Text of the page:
The Monk's Way - Felley
was added to the site on 02 May 2004
In the previous instalment about The Monk's Way,
we discovered that Beauvale Priory was founded in 1343 as a Carthusian
monastery. Continuing a little further northwards from Beauvale
we soon reach the highest and most northerly point in this project
at Felley where Felley Priory pre-dates that of Beauvale by almost
two hundred years. It was founded in 1156 for Augustinian or
Black Canons and like Beauvale, very little of the original structure
remains; the site today being occupied by a long low Elizabethan
The Priory was founded by the Lord of Annesley, Ralph
also known as Raddulph Britto and was dedicated to the Blessed
Virgin Mary. It fell victim to Henry VIII in 1536, when it was
valued at just under £41. Later that century a new smaller
house was built, which was added to in 1886. In 1644 it was owned
by Gilbert Millington, a Parliamentarian and during the civil
war it was garrisoned and plundered by the Royalist army of the
Marquis of Newcastle. This doorway on the northern side of the
house looks to be one of the oldest parts of the building.
Felley Priory is now owned by the Chaworth-Musters
family who have lived here since 1974 when Robert P. Chaworth-Musters,
the descendant of the marriage between Mary Ann Chaworth and
John Jack Musters, moved here from Annesley Hall. Since that
time, the gardens have been developed and are now a well known
local attraction. The present layout actually dates from 1976
and visitors reach the gardens via this entrance on the south-eastern
side of the house.
The Elizabethan House was added to in 1886 and during
the 1890's the gardens were terraced on the site of the old priory.
Neatly manicured lawns and paved paths are the sight that first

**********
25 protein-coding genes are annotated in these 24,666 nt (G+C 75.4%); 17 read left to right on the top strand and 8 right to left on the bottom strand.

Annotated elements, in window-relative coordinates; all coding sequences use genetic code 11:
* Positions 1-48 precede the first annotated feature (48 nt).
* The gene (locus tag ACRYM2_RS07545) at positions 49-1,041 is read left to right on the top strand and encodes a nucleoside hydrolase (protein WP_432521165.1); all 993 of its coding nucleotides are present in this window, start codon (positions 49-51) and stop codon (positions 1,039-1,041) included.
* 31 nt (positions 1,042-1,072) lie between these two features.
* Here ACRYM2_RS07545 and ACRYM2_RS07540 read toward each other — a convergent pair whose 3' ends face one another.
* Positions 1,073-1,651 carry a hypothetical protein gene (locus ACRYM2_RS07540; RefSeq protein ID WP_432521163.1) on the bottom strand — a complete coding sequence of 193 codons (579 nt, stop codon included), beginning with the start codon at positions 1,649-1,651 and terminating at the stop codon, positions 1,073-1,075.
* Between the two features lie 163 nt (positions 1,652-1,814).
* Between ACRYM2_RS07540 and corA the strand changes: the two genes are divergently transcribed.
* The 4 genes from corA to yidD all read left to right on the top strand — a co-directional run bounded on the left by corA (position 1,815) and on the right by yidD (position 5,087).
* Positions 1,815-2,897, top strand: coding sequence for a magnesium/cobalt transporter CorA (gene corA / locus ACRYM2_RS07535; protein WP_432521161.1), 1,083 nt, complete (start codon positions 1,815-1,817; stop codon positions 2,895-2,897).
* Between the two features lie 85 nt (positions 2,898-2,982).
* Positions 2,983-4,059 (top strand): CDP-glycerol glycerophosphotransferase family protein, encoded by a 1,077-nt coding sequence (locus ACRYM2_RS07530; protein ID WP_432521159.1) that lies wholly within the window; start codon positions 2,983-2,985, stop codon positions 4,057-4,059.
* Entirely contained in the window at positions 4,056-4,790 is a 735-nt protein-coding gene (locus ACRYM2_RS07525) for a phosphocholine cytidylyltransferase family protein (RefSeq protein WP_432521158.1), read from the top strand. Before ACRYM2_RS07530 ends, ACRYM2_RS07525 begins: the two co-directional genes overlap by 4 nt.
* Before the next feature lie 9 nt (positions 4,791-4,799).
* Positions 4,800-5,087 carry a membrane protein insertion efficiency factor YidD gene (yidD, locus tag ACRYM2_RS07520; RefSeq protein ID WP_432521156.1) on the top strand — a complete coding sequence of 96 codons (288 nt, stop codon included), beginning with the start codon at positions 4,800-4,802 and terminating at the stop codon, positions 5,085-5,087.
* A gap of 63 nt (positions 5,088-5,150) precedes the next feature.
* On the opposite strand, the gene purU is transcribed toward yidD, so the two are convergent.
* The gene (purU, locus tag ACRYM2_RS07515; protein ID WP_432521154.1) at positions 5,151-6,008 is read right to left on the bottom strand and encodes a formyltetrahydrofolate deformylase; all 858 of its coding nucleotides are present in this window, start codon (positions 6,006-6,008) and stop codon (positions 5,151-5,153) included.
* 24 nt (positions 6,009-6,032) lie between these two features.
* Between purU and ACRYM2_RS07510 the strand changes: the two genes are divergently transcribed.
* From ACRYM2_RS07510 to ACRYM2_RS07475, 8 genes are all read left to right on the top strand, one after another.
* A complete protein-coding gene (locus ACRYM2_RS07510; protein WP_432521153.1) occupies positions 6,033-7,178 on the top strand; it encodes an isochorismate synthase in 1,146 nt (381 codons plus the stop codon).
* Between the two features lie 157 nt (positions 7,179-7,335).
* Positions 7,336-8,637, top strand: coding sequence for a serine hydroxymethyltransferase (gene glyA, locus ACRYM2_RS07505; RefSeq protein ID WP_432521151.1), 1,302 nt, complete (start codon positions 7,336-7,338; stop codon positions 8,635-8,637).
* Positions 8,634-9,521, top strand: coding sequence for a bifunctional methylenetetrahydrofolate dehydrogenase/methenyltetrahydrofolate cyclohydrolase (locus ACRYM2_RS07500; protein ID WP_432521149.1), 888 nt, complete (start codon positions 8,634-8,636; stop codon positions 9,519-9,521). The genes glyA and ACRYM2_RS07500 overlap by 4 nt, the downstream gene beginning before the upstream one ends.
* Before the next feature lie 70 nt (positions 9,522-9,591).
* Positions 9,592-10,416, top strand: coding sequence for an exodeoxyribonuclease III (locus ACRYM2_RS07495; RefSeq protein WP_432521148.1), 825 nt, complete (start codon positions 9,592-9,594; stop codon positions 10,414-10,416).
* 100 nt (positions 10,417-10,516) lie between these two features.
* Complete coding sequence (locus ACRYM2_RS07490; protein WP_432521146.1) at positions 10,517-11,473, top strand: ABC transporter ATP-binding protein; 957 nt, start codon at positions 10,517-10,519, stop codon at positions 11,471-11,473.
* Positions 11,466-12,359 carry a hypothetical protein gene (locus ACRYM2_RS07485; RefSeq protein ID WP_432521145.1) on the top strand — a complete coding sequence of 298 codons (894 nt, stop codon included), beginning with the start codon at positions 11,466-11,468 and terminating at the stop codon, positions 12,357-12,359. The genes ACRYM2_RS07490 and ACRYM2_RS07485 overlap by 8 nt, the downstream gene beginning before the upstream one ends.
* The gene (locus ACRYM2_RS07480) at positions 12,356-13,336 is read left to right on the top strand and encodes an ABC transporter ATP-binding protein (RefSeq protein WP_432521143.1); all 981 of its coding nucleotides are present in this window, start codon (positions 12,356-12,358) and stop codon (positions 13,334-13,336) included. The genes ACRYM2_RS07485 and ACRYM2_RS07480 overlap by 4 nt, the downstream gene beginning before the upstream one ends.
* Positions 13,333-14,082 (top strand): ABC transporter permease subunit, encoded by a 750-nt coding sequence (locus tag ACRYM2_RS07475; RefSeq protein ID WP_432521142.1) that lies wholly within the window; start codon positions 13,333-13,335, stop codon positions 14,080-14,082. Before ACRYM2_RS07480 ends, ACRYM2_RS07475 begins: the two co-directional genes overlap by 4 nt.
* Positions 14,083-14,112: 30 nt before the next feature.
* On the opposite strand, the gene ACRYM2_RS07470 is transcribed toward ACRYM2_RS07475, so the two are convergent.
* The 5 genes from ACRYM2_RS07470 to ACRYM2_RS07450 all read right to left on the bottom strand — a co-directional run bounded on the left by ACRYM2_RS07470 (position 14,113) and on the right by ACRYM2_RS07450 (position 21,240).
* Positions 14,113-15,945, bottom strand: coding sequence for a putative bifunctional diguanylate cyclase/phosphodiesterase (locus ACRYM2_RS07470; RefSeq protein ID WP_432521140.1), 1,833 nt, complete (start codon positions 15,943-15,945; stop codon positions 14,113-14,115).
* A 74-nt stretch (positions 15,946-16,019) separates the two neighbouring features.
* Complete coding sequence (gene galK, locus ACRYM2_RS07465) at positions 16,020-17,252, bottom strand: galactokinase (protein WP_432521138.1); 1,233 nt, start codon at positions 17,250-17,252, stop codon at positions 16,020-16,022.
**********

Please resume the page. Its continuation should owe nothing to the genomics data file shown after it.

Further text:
greet the visitor but there is much more to be found within the
boundary. The house stands at an elevation of over 600 feet above
sea level in quite an exposed position but shelter is provided
by yew hedges which were planted by the Chaworth-Musters family
as protection for the herbaceous borders enabling them to be
in flower from May to October each year.
These pictures were taken in September and are proof,
if any were need, that the shelter provided by the hedges fulfils
its objective. The gardens also have pergolas, knot and rose
gardens as well as the herbaceous borders, a pond, an orchard
and even a mediaeval garden.
Planting has been done in a sympathetic manner to
complement existing structures and walls and even though little
of the Priory now remains, it would not be difficult to imagine
a monk or two tending the plants. When I first started this project,
there seemed to be very little on the internet about Felley but
enter the words "Felley Priory" into a search engine
now and a number of results are returned. I have only touched
on the history of the Priory here and only because it is known
that monks of the religious establishments at Lenton, Newstead,
Dale, Beauvale and Felley had land and mining interests in the
Erewash Valley as early as the fourteenth century. If you would
like to know more, I would recommend a visit to the Nottinghamshire
History and Archaeology site to read about the history of Felley Priory.
To see more of my images of the gardens, you can open a new window
by clicking here.
In the next part of this project our exploration
of the Monk's Way returns to the outskirts of Nottingham at Strelley
where we will start to follow the route to Ilkeston and beyond.